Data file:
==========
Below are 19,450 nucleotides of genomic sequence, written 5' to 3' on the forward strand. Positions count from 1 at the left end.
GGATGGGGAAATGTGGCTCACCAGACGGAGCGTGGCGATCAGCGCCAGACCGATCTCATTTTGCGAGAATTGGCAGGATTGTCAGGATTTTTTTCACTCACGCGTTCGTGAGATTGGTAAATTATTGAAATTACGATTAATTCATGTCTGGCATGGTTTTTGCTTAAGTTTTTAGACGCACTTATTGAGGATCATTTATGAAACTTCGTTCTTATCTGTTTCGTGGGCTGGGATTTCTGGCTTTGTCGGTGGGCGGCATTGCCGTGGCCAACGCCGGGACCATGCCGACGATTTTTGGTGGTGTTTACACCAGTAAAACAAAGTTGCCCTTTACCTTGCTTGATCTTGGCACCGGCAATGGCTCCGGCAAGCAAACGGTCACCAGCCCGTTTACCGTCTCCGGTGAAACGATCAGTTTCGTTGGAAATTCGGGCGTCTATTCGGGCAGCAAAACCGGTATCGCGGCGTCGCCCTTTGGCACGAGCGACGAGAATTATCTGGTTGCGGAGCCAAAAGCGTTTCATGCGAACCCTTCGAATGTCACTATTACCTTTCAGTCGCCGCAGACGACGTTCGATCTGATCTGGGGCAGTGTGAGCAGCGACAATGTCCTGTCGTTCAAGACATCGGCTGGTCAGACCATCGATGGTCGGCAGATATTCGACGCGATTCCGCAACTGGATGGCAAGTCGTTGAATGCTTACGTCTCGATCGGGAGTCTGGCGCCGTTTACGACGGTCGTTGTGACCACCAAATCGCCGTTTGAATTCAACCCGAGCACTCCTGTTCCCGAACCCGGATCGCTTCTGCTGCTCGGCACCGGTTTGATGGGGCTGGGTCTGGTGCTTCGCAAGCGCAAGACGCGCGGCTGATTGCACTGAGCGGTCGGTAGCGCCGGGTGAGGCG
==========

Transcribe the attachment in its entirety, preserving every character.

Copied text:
Below are 19,450 nucleotides of genomic sequence, written 5' to 3' on the forward strand. Positions count from 1 at the left end.
GGATGGGGAAATGTGGCTCACCAGACGGAGCGTGGCGATCAGCGCCAGACCGATCTCATTTTGCGAGAATTGGCAGGATTGTCAGGATTTTTTTCACTCACGCGTTCGTGAGATTGGTAAATTATTGAAATTACGATTAATTCATGTCTGGCATGGTTTTTGCTTAAGTTTTTAGACGCACTTATTGAGGATCATTTATGAAACTTCGTTCTTATCTGTTTCGTGGGCTGGGATTTCTGGCTTTGTCGGTGGGCGGCATTGCCGTGGCCAACGCCGGGACCATGCCGACGATTTTTGGTGGTGTTTACACCAGTAAAACAAAGTTGCCCTTTACCTTGCTTGATCTTGGCACCGGCAATGGCTCCGGCAAGCAAACGGTCACCAGCCCGTTTACCGTCTCCGGTGAAACGATCAGTTTCGTTGGAAATTCGGGCGTCTATTCGGGCAGCAAAACCGGTATCGCGGCGTCGCCCTTTGGCACGAGCGACGAGAATTATCTGGTTGCGGAGCCAAAAGCGTTTCATGCGAACCCTTCGAATGTCACTATTACCTTTCAGTCGCCGCAGACGACGTTCGATCTGATCTGGGGCAGTGTGAGCAGCGACAATGTCCTGTCGTTCAAGACATCGGCTGGTCAGACCATCGATGGTCGGCAGATATTCGACGCGATTCCGCAACTGGATGGCAAGTCGTTGAATGCTTACGTCTCGATCGGGAGTCTGGCGCCGTTTACGACGGTCGTTGTGACCACCAAATCGCCGTTTGAATTCAACCCGAGCACTCCTGTTCCCGAACCCGGATCGCTTCTGCTGCTCGGCACCGGTTTGATGGGGCTGGGTCTGGTGCTTCGCAAGCGCAAGACGCGCGGCTGATTGCACTGAGCGGTCGGTAGCGCCGGGTGAGGCG